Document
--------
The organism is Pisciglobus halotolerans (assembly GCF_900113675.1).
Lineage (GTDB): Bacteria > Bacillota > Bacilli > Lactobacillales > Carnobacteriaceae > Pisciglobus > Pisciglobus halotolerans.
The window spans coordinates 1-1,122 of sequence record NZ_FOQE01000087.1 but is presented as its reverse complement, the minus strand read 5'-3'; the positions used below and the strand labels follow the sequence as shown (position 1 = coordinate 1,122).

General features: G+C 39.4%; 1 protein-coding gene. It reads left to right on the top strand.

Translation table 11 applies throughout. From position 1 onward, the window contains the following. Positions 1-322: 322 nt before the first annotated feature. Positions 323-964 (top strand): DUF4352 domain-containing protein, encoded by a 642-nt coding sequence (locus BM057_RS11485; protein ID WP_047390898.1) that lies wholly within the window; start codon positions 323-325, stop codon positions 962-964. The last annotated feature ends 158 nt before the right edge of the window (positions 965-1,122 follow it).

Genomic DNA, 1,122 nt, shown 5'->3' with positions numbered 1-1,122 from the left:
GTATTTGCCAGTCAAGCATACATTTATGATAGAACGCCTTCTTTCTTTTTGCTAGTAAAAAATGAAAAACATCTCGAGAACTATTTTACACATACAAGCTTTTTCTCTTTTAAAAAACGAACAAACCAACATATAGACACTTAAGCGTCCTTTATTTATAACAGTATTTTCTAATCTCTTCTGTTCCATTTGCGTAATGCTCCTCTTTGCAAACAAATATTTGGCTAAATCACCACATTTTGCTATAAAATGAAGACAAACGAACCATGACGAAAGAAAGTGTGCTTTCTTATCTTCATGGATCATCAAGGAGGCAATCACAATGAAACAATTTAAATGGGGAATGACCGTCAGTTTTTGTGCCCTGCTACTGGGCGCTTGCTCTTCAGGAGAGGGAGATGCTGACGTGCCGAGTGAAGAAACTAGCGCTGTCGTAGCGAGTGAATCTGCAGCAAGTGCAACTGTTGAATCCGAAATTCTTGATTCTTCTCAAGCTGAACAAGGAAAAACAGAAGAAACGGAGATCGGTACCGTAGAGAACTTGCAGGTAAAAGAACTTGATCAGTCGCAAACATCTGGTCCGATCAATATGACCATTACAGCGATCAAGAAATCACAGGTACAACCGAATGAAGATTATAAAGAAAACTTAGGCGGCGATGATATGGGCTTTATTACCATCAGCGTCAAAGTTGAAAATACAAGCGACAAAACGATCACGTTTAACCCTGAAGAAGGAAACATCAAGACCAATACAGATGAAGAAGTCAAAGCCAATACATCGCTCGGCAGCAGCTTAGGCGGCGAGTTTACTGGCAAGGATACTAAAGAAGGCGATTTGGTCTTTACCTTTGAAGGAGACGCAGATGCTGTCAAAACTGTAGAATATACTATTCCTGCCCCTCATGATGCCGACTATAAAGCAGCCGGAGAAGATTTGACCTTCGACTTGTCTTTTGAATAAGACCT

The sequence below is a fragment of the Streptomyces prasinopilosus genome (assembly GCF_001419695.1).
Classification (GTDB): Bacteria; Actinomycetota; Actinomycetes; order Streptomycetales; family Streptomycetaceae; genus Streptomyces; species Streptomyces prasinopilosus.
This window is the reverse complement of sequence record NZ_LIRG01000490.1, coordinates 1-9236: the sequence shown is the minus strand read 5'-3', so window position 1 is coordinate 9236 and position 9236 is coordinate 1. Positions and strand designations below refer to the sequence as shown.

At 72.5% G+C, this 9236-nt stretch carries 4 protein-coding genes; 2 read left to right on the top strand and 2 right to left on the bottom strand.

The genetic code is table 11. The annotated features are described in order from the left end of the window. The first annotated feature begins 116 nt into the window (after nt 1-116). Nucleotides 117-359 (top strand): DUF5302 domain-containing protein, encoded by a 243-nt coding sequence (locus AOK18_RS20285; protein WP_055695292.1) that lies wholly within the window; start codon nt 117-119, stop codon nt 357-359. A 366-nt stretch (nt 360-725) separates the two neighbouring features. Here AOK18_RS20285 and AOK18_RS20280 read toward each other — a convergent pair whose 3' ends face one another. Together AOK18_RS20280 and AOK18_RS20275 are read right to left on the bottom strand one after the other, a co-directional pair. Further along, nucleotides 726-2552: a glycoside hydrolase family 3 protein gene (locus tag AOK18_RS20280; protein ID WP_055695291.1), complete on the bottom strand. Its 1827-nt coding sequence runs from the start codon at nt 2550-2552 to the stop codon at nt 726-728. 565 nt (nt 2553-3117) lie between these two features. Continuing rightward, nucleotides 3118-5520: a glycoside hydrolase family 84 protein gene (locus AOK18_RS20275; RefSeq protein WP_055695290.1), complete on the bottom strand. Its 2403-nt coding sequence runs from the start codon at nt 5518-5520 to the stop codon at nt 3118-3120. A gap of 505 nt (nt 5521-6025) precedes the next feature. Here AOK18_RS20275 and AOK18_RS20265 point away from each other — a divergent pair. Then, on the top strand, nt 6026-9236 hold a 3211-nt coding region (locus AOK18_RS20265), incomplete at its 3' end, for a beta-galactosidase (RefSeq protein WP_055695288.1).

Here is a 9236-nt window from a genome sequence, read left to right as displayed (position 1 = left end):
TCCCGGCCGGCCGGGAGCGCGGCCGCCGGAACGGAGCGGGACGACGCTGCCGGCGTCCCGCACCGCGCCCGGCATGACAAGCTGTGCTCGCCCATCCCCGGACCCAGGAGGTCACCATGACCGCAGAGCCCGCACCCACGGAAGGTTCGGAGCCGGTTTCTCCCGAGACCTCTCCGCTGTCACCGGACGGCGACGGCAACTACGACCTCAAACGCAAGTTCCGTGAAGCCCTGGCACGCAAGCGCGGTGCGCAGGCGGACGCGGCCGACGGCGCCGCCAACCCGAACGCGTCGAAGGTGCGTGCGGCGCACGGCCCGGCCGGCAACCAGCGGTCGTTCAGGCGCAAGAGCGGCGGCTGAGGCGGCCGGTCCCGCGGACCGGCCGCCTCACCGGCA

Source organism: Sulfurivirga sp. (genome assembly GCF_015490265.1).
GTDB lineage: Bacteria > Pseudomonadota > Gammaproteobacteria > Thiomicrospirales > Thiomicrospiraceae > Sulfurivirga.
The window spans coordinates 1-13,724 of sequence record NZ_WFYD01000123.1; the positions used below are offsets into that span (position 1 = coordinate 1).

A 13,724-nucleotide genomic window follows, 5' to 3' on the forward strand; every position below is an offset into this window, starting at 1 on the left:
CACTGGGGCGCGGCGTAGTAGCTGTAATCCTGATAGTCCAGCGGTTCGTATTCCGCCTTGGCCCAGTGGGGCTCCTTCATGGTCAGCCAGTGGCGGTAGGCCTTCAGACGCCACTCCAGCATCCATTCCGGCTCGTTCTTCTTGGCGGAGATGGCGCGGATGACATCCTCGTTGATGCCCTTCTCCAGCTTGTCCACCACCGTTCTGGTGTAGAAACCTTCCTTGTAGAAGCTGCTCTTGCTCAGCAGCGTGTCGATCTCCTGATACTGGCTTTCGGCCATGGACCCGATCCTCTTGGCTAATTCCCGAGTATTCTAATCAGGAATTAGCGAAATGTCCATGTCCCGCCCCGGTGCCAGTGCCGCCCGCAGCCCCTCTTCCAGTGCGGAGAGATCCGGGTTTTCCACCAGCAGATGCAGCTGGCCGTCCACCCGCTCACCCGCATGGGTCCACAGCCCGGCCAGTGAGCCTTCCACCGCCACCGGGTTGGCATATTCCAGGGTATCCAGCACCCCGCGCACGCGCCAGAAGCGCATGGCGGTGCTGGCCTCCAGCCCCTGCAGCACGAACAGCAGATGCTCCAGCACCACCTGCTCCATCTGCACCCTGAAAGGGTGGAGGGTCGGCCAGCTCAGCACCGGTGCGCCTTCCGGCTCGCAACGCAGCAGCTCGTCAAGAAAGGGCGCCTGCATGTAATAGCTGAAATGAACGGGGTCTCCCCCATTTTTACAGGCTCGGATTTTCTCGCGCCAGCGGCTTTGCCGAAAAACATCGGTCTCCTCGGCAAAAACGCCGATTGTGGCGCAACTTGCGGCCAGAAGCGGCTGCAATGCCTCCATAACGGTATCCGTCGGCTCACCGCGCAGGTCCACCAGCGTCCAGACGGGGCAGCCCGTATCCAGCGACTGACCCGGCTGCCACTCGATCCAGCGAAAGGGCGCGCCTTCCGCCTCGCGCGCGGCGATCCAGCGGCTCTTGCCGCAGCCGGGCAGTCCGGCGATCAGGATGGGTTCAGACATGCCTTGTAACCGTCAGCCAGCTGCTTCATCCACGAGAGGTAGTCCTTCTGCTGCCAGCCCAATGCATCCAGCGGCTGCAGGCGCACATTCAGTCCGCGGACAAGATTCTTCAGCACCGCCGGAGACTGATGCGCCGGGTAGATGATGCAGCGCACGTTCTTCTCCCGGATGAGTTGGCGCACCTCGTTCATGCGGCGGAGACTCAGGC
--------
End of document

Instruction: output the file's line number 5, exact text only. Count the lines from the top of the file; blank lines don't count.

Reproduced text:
Translation table 11 applies throughout. From position 1 onward, the window contains the following. Positions 1-322: 322 nt before the first annotated feature. Positions 323-964 (top strand): DUF4352 domain-containing protein, encoded by a 642-nt coding sequence (locus BM057_RS11485; protein ID WP_047390898.1) that lies wholly within the window; start codon positions 323-325, stop codon positions 962-964. The last annotated feature ends 158 nt before the right edge of the window (positions 965-1,122 follow it).